Foot Locker Retail Inc. and Macy’s Corporate Services, Inc. were hit with separate class action lawsuits in California federal court alleging that the companies illegally collected consumers’ personal information at in-store checkouts.  The plaintiffs claim that both businesses required customers to provide personal information such as telephone numbers, identification cards, and ZIP codes before processing a credit card payment.  The complaints further allege that the retailers had a uniform policy in place requiring employees to request such information.  The plaintiffs contend that this form of data mining violates California privacy laws, including the Song-Beverly Credit Card Act of 1971.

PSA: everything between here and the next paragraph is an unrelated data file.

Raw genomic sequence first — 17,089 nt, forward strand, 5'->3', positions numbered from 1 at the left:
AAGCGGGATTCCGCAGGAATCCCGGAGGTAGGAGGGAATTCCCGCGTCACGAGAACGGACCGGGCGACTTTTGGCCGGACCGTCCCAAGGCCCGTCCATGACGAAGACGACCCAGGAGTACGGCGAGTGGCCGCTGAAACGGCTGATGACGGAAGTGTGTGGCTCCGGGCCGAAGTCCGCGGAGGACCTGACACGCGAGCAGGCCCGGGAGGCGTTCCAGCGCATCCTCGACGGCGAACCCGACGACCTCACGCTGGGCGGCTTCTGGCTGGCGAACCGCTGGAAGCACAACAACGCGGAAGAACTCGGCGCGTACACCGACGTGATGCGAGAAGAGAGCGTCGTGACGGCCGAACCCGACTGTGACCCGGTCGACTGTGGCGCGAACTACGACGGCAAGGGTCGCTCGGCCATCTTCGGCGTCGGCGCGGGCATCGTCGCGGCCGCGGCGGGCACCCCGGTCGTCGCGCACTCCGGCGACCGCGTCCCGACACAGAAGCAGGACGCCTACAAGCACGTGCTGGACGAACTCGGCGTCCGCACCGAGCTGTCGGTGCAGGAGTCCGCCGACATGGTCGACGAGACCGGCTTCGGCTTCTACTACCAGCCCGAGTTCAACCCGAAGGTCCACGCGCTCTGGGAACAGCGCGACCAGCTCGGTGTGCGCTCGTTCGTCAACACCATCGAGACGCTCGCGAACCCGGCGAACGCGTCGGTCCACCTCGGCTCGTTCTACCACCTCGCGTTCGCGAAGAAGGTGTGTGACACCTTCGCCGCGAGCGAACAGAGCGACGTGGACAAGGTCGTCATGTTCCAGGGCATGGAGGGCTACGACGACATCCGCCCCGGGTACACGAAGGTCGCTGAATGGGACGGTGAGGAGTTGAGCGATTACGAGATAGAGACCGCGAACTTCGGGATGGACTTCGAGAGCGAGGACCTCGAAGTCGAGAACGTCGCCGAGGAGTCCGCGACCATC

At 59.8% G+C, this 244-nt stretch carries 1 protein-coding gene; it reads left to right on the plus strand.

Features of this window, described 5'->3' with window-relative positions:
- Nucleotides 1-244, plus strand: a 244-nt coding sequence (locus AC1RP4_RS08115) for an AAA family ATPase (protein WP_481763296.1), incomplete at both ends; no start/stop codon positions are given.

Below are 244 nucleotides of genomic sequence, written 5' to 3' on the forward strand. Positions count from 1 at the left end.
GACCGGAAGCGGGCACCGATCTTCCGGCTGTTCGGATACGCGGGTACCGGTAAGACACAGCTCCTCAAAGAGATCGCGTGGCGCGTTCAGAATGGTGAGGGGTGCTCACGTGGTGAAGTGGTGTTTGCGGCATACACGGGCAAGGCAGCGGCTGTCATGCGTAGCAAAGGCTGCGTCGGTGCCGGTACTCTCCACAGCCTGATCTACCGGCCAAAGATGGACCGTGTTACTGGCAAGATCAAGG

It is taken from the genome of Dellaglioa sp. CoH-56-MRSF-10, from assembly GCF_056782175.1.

According to the suits, California law prohibits a merchant from performing the following during a transaction:

(1) requesting personal identification information from a customer paying for goods with a credit card, and then recording that personal identification information on the credit card transaction form or elsewhere; or (2) requiring the cardholder, as a condition to accepting the credit card as payment, to provide the customer’s personal identification information, which the retailer then causes to be written or otherwise records it on the credit card transaction form or elsewhere.

The plaintiffs expect damages in each suit to top $5 million.